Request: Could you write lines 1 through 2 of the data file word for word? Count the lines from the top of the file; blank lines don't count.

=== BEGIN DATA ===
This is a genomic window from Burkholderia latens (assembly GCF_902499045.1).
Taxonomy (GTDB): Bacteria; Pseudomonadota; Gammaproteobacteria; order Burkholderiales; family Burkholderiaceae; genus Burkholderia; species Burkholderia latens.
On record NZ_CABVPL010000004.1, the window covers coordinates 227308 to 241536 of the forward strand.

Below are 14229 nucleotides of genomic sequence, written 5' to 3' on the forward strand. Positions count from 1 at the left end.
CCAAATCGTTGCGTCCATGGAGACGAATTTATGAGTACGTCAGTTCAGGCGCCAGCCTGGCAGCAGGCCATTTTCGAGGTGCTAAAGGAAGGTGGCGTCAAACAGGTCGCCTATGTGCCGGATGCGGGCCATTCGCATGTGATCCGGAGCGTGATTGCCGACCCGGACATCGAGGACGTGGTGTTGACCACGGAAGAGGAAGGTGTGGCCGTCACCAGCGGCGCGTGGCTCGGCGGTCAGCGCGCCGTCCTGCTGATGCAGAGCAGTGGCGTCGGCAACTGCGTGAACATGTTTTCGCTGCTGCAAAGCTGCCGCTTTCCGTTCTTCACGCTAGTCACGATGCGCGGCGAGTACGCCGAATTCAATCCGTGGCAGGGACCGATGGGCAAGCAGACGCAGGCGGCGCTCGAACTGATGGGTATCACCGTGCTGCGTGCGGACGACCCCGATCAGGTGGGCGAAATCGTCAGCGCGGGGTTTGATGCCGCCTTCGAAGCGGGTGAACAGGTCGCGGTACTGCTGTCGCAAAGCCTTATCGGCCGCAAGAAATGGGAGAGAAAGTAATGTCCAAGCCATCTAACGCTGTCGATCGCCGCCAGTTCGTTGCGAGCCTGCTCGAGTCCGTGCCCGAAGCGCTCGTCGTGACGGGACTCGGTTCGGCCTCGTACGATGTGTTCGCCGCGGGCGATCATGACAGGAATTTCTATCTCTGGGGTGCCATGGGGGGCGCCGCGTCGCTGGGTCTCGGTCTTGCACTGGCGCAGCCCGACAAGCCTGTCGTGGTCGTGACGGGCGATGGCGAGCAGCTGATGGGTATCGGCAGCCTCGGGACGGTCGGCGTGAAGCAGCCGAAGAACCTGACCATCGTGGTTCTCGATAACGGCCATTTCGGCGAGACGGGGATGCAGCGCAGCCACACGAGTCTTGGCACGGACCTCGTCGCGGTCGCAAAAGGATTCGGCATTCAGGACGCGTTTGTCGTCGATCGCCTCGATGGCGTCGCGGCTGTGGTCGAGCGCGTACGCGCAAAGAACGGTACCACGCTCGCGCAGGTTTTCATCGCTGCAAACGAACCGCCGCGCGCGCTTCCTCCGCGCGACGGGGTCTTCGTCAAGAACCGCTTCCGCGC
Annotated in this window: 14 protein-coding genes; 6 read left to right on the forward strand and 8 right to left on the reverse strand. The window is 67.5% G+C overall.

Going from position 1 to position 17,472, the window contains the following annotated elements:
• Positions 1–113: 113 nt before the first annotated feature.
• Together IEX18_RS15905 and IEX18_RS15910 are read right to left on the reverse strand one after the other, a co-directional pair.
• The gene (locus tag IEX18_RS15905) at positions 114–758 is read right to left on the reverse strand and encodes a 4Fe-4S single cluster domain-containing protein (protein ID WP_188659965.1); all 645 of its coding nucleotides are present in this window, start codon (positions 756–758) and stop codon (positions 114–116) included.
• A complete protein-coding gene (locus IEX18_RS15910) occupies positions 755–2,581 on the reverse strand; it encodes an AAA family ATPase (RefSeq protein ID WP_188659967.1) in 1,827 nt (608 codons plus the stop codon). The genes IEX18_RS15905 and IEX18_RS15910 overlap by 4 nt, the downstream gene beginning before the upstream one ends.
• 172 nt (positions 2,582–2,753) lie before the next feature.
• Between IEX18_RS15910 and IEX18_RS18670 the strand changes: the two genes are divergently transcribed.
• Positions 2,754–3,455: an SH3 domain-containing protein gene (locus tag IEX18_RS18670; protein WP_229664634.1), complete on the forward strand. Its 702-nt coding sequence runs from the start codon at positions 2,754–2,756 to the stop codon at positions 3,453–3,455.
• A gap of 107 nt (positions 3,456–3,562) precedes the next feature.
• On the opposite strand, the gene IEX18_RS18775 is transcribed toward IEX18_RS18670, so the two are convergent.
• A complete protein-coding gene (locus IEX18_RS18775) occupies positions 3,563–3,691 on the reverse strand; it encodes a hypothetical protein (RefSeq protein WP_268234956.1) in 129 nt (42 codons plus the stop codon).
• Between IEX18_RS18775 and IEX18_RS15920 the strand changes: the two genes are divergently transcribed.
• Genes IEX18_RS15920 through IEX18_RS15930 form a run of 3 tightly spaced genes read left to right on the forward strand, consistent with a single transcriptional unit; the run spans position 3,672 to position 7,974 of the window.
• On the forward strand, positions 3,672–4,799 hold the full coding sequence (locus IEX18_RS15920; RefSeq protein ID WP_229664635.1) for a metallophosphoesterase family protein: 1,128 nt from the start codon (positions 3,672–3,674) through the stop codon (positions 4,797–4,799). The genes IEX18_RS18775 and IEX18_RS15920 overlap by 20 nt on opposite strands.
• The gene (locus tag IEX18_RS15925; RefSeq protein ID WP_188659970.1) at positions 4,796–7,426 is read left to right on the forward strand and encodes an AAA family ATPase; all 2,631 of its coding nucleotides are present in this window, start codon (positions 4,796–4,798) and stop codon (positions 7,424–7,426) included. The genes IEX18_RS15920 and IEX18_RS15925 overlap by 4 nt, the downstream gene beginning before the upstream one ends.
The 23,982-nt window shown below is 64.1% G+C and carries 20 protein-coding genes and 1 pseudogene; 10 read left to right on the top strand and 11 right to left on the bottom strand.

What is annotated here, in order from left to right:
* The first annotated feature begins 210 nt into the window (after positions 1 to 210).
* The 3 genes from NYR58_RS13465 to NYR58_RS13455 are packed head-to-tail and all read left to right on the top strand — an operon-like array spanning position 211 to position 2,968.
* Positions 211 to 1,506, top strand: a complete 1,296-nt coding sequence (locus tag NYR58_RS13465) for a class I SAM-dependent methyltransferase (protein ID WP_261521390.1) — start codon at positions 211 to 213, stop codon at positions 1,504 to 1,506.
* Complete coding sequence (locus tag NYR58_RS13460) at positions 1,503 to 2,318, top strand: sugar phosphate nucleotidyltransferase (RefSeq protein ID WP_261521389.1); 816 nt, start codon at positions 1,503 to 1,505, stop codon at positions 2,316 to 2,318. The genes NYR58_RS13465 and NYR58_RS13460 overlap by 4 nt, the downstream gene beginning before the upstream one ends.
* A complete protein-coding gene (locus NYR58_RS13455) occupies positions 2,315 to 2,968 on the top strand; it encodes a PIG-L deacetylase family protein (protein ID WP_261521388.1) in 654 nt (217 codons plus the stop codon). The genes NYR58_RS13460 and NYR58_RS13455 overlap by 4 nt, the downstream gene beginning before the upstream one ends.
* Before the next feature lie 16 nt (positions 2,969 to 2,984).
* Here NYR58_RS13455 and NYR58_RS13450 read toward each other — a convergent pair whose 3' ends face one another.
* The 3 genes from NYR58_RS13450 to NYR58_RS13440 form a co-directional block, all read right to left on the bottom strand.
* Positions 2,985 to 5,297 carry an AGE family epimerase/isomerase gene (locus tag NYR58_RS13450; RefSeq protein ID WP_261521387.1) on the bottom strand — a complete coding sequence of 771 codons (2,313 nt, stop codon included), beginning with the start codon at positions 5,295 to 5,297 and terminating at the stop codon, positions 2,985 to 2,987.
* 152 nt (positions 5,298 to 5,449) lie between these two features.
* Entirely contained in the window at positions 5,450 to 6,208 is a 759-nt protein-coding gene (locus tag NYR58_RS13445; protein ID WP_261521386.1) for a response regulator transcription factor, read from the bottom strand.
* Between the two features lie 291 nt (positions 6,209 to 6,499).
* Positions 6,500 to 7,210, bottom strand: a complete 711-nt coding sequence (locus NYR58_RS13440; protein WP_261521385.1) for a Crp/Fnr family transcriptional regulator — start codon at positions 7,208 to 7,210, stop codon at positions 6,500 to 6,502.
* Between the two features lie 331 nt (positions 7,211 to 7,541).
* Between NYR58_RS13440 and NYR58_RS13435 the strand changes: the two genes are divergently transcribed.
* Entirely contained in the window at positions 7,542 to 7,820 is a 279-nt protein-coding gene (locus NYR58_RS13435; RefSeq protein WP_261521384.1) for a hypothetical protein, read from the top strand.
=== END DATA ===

This is a genomic window from Burkholderia latens (assembly GCF_902499045.1).
Taxonomy (GTDB): Bacteria; Pseudomonadota; Gammaproteobacteria; order Burkholderiales; family Burkholderiaceae; genus Burkholderia; species Burkholderia latens.